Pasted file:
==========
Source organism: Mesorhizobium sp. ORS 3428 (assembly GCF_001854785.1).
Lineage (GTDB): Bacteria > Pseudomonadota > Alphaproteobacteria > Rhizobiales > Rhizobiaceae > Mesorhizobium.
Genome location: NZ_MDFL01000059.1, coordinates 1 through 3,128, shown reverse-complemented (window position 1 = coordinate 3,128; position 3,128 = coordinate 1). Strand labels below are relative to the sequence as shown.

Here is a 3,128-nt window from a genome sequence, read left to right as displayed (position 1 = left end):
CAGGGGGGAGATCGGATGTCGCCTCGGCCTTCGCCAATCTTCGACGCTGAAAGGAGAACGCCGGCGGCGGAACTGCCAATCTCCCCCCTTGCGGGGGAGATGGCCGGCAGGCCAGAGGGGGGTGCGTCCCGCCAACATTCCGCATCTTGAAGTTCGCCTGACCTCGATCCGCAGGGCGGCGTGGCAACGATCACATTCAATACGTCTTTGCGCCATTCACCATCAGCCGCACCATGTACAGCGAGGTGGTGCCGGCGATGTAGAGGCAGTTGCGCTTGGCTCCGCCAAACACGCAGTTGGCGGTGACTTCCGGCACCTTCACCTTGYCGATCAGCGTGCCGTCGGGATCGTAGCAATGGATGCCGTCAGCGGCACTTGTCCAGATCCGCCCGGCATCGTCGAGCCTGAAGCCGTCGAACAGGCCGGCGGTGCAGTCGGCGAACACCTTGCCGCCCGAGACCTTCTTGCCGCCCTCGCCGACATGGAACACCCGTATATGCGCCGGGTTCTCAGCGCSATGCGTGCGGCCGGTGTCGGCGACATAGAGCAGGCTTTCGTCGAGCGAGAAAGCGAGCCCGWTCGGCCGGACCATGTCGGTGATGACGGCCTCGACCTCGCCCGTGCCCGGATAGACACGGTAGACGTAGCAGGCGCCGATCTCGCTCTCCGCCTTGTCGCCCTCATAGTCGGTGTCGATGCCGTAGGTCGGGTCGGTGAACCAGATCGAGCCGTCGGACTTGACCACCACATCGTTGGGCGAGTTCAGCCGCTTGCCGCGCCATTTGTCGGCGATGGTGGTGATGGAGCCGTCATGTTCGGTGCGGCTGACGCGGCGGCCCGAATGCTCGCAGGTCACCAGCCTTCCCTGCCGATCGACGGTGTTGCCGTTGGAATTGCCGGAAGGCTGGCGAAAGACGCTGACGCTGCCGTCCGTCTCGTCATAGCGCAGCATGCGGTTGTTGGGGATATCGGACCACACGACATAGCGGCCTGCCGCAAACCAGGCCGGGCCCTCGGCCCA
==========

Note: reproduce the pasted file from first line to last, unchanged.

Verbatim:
Source organism: Mesorhizobium sp. ORS 3428 (assembly GCF_001854785.1).
Lineage (GTDB): Bacteria > Pseudomonadota > Alphaproteobacteria > Rhizobiales > Rhizobiaceae > Mesorhizobium.
Genome location: NZ_MDFL01000059.1, coordinates 1 through 3,128, shown reverse-complemented (window position 1 = coordinate 3,128; position 3,128 = coordinate 1). Strand labels below are relative to the sequence as shown.

Here is a 3,128-nt window from a genome sequence, read left to right as displayed (position 1 = left end):
CAGGGGGGAGATCGGATGTCGCCTCGGCCTTCGCCAATCTTCGACGCTGAAAGGAGAACGCCGGCGGCGGAACTGCCAATCTCCCCCCTTGCGGGGGAGATGGCCGGCAGGCCAGAGGGGGGTGCGTCCCGCCAACATTCCGCATCTTGAAGTTCGCCTGACCTCGATCCGCAGGGCGGCGTGGCAACGATCACATTCAATACGTCTTTGCGCCATTCACCATCAGCCGCACCATGTACAGCGAGGTGGTGCCGGCGATGTAGAGGCAGTTGCGCTTGGCTCCGCCAAACACGCAGTTGGCGGTGACTTCCGGCACCTTCACCTTGYCGATCAGCGTGCCGTCGGGATCGTAGCAATGGATGCCGTCAGCGGCACTTGTCCAGATCCGCCCGGCATCGTCGAGCCTGAAGCCGTCGAACAGGCCGGCGGTGCAGTCGGCGAACACCTTGCCGCCCGAGACCTTCTTGCCGCCCTCGCCGACATGGAACACCCGTATATGCGCCGGGTTCTCAGCGCSATGCGTGCGGCCGGTGTCGGCGACATAGAGCAGGCTTTCGTCGAGCGAGAAAGCGAGCCCGWTCGGCCGGACCATGTCGGTGATGACGGCCTCGACCTCGCCCGTGCCCGGATAGACACGGTAGACGTAGCAGGCGCCGATCTCGCTCTCCGCCTTGTCGCCCTCATAGTCGGTGTCGATGCCGTAGGTCGGGTCGGTGAACCAGATCGAGCCGTCGGACTTGACCACCACATCGTTGGGCGAGTTCAGCCGCTTGCCGCGCCATTTGTCGGCGATGGTGGTGATGGAGCCGTCATGTTCGGTGCGGCTGACGCGGCGGCCCGAATGCTCGCAGGTCACCAGCCTTCCCTGCCGATCGACGGTGTTGCCGTTGGAATTGCCGGAAGGCTGGCGAAAGACGCTGACGCTGCCGTCCGTCTCGTCATAGCGCAGCATGCGGTTGTTGGGGATATCGGACCACACGACATAGCGGCCTGCCGCAAACCAGGCCGGGCCCTCGGCCCA